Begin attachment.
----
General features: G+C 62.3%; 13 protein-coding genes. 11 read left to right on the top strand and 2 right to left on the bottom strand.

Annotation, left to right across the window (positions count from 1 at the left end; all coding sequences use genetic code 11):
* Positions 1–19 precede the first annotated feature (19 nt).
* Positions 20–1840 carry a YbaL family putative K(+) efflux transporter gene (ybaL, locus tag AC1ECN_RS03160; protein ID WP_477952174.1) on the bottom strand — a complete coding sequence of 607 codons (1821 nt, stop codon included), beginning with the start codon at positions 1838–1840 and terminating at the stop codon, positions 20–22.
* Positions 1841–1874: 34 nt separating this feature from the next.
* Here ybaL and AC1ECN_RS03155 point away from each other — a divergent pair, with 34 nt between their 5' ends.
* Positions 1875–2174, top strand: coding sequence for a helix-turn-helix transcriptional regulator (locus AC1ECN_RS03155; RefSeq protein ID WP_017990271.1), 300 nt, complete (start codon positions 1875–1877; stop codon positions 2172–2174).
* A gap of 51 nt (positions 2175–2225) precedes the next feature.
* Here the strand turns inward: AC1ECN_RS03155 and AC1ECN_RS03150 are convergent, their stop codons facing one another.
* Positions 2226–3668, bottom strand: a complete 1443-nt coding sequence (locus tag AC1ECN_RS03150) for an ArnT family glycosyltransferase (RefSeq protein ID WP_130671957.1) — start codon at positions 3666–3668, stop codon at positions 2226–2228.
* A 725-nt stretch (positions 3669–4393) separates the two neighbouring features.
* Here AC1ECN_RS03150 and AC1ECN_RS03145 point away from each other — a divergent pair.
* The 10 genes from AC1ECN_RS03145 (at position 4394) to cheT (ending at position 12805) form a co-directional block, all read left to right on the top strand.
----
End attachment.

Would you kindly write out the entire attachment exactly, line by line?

General features: G+C 62.3%; 13 protein-coding genes. 11 read left to right on the top strand and 2 right to left on the bottom strand.

Annotation, left to right across the window (positions count from 1 at the left end; all coding sequences use genetic code 11):
* Positions 1–19 precede the first annotated feature (19 nt).
* Positions 20–1840 carry a YbaL family putative K(+) efflux transporter gene (ybaL, locus tag AC1ECN_RS03160; protein ID WP_477952174.1) on the bottom strand — a complete coding sequence of 607 codons (1821 nt, stop codon included), beginning with the start codon at positions 1838–1840 and terminating at the stop codon, positions 20–22.
* Positions 1841–1874: 34 nt separating this feature from the next.
* Here ybaL and AC1ECN_RS03155 point away from each other — a divergent pair, with 34 nt between their 5' ends.
* Positions 1875–2174, top strand: coding sequence for a helix-turn-helix transcriptional regulator (locus AC1ECN_RS03155; RefSeq protein ID WP_017990271.1), 300 nt, complete (start codon positions 1875–1877; stop codon positions 2172–2174).
* A gap of 51 nt (positions 2175–2225) precedes the next feature.
* Here the strand turns inward: AC1ECN_RS03155 and AC1ECN_RS03150 are convergent, their stop codons facing one another.
* Positions 2226–3668, bottom strand: a complete 1443-nt coding sequence (locus tag AC1ECN_RS03150) for an ArnT family glycosyltransferase (RefSeq protein ID WP_130671957.1) — start codon at positions 3666–3668, stop codon at positions 2226–2228.
* A 725-nt stretch (positions 3669–4393) separates the two neighbouring features.
* Here AC1ECN_RS03150 and AC1ECN_RS03145 point away from each other — a divergent pair.
* The 10 genes from AC1ECN_RS03145 (at position 4394) to cheT (ending at position 12805) form a co-directional block, all read left to right on the top strand.